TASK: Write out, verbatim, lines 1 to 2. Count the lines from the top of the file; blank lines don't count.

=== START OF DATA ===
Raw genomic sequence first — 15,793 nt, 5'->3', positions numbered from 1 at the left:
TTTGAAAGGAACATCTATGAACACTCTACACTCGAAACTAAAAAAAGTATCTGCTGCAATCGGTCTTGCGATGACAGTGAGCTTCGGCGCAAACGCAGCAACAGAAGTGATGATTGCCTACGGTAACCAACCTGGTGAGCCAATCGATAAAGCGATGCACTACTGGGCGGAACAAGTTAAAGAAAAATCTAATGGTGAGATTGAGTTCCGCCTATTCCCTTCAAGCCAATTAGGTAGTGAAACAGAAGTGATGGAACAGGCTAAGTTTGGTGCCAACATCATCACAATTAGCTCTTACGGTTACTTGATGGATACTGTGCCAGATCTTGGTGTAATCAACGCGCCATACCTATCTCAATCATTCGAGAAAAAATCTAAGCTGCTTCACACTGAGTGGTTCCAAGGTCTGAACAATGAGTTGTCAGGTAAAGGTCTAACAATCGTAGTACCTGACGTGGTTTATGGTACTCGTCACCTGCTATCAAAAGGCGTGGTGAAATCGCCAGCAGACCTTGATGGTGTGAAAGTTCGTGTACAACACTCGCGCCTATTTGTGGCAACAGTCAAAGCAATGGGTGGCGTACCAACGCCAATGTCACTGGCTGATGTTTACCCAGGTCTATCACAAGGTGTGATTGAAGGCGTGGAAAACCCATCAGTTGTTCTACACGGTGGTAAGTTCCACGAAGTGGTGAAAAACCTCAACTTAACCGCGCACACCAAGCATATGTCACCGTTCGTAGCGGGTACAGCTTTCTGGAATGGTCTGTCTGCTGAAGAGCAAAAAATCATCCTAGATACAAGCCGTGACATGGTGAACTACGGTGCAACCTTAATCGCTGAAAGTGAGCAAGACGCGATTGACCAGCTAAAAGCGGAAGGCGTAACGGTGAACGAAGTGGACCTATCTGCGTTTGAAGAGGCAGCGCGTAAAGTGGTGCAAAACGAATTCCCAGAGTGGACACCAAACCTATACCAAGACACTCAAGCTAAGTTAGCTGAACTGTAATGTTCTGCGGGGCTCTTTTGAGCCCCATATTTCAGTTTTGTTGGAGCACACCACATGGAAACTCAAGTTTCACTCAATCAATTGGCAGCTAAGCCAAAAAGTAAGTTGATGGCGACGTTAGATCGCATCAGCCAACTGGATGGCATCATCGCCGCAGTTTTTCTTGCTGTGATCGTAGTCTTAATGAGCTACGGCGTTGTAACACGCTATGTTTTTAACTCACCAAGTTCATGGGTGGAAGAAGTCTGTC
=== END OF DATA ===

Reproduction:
Raw genomic sequence first — 15,793 nt, 5'->3', positions numbered from 1 at the left:
TTTGAAAGGAACATCTATGAACACTCTACACTCGAAACTAAAAAAAGTATCTGCTGCAATCGGTCTTGCGATGACAGTGAGCTTCGGCGCAAACGCAGCAACAGAAGTGATGATTGCCTACGGTAACCAACCTGGTGAGCCAATCGATAAAGCGATGCACTACTGGGCGGAACAAGTTAAAGAAAAATCTAATGGTGAGATTGAGTTCCGCCTATTCCCTTCAAGCCAATTAGGTAGTGAAACAGAAGTGATGGAACAGGCTAAGTTTGGTGCCAACATCATCACAATTAGCTCTTACGGTTACTTGATGGATACTGTGCCAGATCTTGGTGTAATCAACGCGCCATACCTATCTCAATCATTCGAGAAAAAATCTAAGCTGCTTCACACTGAGTGGTTCCAAGGTCTGAACAATGAGTTGTCAGGTAAAGGTCTAACAATCGTAGTACCTGACGTGGTTTATGGTACTCGTCACCTGCTATCAAAAGGCGTGGTGAAATCGCCAGCAGACCTTGATGGTGTGAAAGTTCGTGTACAACACTCGCGCCTATTTGTGGCAACAGTCAAAGCAATGGGTGGCGTACCAACGCCAATGTCACTGGCTGATGTTTACCCAGGTCTATCACAAGGTGTGATTGAAGGCGTGGAAAACCCATCAGTTGTTCTACACGGTGGTAAGTTCCACGAAGTGGTGAAAAACCTCAACTTAACCGCGCACACCAAGCATATGTCACCGTTCGTAGCGGGTACAGCTTTCTGGAATGGTCTGTCTGCTGAAGAGCAAAAAATCATCCTAGATACAAGCCGTGACATGGTGAACTACGGTGCAACCTTAATCGCTGAAAGTGAGCAAGACGCGATTGACCAGCTAAAAGCGGAAGGCGTAACGGTGAACGAAGTGGACCTATCTGCGTTTGAAGAGGCAGCGCGTAAAGTGGTGCAAAACGAATTCCCAGAGTGGACACCAAACCTATACCAAGACACTCAAGCTAAGTTAGCTGAACTGTAATGTTCTGCGGGGCTCTTTTGAGCCCCATATTTCAGTTTTGTTGGAGCACACCACATGGAAACTCAAGTTTCACTCAATCAATTGGCAGCTAAGCCAAAAAGTAAGTTGATGGCGACGTTAGATCGCATCAGCCAACTGGATGGCATCATCGCCGCAGTTTTTCTTGCTGTGATCGTAGTCTTAATGAGCTACGGCGTTGTAACACGCTATGTTTTTAACTCACCAAGTTCATGGGTGGAAGAAGTCTGTC